- Counter with 1/10 price or less.
This is highly dependant on the market, some more, some less. However, you’re low-balling, just like they are high-balling. Do so with a smile knowing you’ll haggle. Related to rule #11.
- At least once walk (or threaten to walk) away, if they call you back, or yell a lower price. The relationship and negotiation is still on.
- Except in the most extreme situations, it’s unlikely they’ll ever sell at a loss. That means profit is their problem not yours. Your job is to get the best deal you can, and have fun doing it.
- Joke around, flirt, have fun. This is enjoyable (or should be) for both of you. See rule #20, #6.
- If they touch you, touch them back in the same way.
- If they compliment you, compliment them back.
- They often have a bad, fake or broken version of the product you’re haggling over. They might offer you the bad version for your last price. This means you’re on track.
- It’s much, much easier to start low and raise your price in tiny increments, than staying on your initially higher price.
- If you buy and they seem angry, you got a good deal (although they would have still made a profit – see rule #6) Related to rule #24.
- If you bargain too hard and don’t end up making the deal. You now know their profit margin, go to another store and start over with this new information. Usually in these markets, all the stores have the exact same products.
- They will throw reasons at you to convince you to buy. “You can’t get this at home”, “Best product”, “Genuine, not fake”, “best here”, etc. Throw the same number back. “I have to carry it home”, “Not the colour I want”, “See the scuff mark here” doesn’t matter what the reason is, use it to justify your last price just as they do.
- Use the exact words one stall uses with you on another. “Crazy”, “kill me”, “hard bargainer”. Etc.
- Say no many times before saying yes.
- Go in early or late. First and last customers of the day have an easier time getting a good deal through most of Asia.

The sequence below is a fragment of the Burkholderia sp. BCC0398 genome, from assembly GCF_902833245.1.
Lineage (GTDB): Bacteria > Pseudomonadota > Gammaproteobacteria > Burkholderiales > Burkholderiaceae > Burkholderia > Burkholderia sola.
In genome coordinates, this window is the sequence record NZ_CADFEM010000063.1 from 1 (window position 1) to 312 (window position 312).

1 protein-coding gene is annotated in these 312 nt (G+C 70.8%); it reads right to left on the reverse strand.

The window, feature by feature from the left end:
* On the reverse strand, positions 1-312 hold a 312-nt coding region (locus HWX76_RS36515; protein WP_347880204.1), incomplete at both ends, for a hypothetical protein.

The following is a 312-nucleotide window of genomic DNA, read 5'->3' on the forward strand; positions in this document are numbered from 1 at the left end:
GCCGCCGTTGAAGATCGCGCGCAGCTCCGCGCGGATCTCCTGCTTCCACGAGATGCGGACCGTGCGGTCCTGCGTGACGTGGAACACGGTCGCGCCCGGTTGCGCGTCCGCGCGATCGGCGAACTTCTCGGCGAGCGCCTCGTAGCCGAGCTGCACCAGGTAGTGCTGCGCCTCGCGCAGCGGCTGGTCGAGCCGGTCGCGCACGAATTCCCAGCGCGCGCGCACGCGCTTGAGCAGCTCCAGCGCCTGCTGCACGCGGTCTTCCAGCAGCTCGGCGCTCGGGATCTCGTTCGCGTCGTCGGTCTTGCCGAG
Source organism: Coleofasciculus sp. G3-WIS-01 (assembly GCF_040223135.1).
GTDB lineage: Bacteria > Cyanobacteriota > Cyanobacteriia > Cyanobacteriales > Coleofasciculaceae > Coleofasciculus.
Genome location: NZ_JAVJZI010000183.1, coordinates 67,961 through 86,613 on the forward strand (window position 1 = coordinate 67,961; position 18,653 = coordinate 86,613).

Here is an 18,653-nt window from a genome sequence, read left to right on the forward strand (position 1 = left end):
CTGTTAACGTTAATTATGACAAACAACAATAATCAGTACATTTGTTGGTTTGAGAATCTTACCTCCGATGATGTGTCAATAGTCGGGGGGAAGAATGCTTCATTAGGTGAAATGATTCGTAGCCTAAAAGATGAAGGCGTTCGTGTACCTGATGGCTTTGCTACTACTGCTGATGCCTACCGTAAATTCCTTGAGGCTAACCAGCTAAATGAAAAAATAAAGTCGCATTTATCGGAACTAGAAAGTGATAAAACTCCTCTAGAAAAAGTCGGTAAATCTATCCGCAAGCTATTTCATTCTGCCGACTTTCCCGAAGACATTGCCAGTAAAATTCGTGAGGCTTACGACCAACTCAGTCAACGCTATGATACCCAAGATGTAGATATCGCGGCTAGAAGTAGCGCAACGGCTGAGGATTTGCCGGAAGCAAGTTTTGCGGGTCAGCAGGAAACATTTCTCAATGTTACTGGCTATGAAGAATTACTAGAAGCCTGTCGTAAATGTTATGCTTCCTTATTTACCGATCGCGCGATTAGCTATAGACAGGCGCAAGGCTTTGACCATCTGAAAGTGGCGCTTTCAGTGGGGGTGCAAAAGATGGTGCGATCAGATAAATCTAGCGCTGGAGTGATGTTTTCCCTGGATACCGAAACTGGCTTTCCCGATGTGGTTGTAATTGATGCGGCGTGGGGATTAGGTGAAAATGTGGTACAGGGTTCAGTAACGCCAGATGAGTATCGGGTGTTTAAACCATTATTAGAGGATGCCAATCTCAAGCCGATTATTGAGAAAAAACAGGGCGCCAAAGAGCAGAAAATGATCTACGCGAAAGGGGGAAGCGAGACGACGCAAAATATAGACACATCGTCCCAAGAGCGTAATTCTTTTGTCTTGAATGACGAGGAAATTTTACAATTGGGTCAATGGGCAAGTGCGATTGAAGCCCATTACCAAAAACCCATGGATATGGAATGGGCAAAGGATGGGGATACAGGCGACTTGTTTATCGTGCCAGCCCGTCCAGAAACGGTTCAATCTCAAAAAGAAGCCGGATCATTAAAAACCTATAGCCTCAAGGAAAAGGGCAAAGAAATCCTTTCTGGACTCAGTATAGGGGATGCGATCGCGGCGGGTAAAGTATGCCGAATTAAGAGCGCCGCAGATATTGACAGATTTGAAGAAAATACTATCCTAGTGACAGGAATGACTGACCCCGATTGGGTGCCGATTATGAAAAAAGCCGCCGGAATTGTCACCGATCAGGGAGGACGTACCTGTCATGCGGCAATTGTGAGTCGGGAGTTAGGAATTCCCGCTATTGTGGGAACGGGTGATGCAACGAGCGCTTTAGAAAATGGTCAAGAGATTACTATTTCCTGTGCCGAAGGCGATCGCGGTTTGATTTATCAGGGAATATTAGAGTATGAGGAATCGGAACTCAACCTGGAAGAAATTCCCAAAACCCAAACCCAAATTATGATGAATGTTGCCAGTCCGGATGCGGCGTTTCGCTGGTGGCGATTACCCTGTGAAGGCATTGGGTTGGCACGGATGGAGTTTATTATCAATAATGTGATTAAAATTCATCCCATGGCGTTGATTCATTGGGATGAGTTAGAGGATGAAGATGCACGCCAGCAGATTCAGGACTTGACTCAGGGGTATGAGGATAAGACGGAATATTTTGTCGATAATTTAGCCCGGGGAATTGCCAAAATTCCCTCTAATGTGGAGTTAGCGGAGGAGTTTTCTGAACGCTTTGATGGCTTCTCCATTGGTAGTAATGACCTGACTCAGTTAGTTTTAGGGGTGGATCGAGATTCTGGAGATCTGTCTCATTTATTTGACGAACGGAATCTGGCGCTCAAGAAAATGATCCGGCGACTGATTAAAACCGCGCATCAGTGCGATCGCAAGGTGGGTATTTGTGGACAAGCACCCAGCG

- Take their comments and compliments and own them. “I am your best customer!” Tends to throw them off.
- They are the person that’s working. Make their job enjoyable and you get a better deal.
- Have fun. Smile, joke around. See rule #19
- Do some preparation before hand. Find out rough price guides for what you’d be expected to pay. Ask many locals (and some forigners for comparison). Incorporate this information into you initial offer and maximum price.
- Make one, or a few tiny purchases first. Things you might not want, but can use as gifts. Haggle very hard. Haggle so hard that the shop owner doesn’t sell to you. This gives you direct experience on what to expect when you’re haggling too hard or too soft.
- Do not raise your voice or get angry. It’s never ever personal. See rules #19, #20.
- They can act well. You’ll experience shock, upset, mild anger, and other emotions. They might even laugh at you and throw insults in your direction. “Aussies are usually so nice.” Act back, win an oscar for me.
- Keep an ear out to the haggling going on to your left and right, you can know how good or bad yours is doing comparatively. Did the person before you pay less or more? You can also use this to know the markup. See rule #4, #21.
- Flattery works both ways. See rule #9 #15.
- Carrying a bag with purchases changes the dynamic. You’re now a confirmed buyer of ‘that product’ and usually get a better response. They might ask how much you paid, you can use that to negotiate another one of the same for cheaper.
- You will not be treated as the unique individual that you are in the beginning. You will be offered an initial price based on some unknown reason. Could be their standard price, could be your accent, shoes, haircut, or just that the last guy paid off. It’s not about you. See rule #23.
- When a second person joins the negotiation, you’re getting a good deal, or having fun or both.
- Bulk or multi item discounts add additional aspects to the negotiation.
- Watch for the bait and switch.
Above all remember their job is to get as much money as they can out of your wallet and yours is to keep as much as you can in your wallet while getting the items you want and have fun doing it.
Do you have any others that you use?